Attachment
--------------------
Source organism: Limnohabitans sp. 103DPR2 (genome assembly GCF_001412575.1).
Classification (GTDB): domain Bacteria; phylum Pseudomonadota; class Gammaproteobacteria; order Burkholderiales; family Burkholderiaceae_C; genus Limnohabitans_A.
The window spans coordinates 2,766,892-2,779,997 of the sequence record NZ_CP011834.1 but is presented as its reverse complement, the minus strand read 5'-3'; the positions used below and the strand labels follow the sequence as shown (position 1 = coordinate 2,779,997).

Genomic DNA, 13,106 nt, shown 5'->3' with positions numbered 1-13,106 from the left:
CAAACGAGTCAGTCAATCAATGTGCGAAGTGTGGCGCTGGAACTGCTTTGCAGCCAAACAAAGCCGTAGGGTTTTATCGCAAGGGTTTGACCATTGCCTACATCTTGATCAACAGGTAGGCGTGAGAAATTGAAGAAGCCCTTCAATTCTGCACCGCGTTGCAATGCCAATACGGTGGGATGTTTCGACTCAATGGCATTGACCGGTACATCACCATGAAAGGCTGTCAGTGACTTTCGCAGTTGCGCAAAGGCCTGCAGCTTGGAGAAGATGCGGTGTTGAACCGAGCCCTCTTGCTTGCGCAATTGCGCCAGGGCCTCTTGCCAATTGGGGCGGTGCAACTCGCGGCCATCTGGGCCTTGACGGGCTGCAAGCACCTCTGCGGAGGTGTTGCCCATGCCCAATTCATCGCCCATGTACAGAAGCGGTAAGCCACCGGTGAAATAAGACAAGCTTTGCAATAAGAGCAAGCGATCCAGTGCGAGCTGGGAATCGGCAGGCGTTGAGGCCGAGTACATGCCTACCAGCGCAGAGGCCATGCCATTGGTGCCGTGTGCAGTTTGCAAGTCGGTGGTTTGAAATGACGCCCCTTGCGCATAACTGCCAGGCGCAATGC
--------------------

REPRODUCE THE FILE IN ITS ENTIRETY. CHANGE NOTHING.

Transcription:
Source organism: Limnohabitans sp. 103DPR2 (genome assembly GCF_001412575.1).
Classification (GTDB): domain Bacteria; phylum Pseudomonadota; class Gammaproteobacteria; order Burkholderiales; family Burkholderiaceae_C; genus Limnohabitans_A.
The window spans coordinates 2,766,892-2,779,997 of the sequence record NZ_CP011834.1 but is presented as its reverse complement, the minus strand read 5'-3'; the positions used below and the strand labels follow the sequence as shown (position 1 = coordinate 2,779,997).

Genomic DNA, 13,106 nt, shown 5'->3' with positions numbered 1-13,106 from the left:
CAAACGAGTCAGTCAATCAATGTGCGAAGTGTGGCGCTGGAACTGCTTTGCAGCCAAACAAAGCCGTAGGGTTTTATCGCAAGGGTTTGACCATTGCCTACATCTTGATCAACAGGTAGGCGTGAGAAATTGAAGAAGCCCTTCAATTCTGCACCGCGTTGCAATGCCAATACGGTGGGATGTTTCGACTCAATGGCATTGACCGGTACATCACCATGAAAGGCTGTCAGTGACTTTCGCAGTTGCGCAAAGGCCTGCAGCTTGGAGAAGATGCGGTGTTGAACCGAGCCCTCTTGCTTGCGCAATTGCGCCAGGGCCTCTTGCCAATTGGGGCGGTGCAACTCGCGGCCATCTGGGCCTTGACGGGCTGCAAGCACCTCTGCGGAGGTGTTGCCCATGCCCAATTCATCGCCCATGTACAGAAGCGGTAAGCCACCGGTGAAATAAGACAAGCTTTGCAATAAGAGCAAGCGATCCAGTGCGAGCTGGGAATCGGCAGGCGTTGAGGCCGAGTACATGCCTACCAGCGCAGAGGCCATGCCATTGGTGCCGTGTGCAGTTTGCAAGTCGGTGGTTTGAAATGACGCCCCTTGCGCATAACTGCCAGGCGCAATGC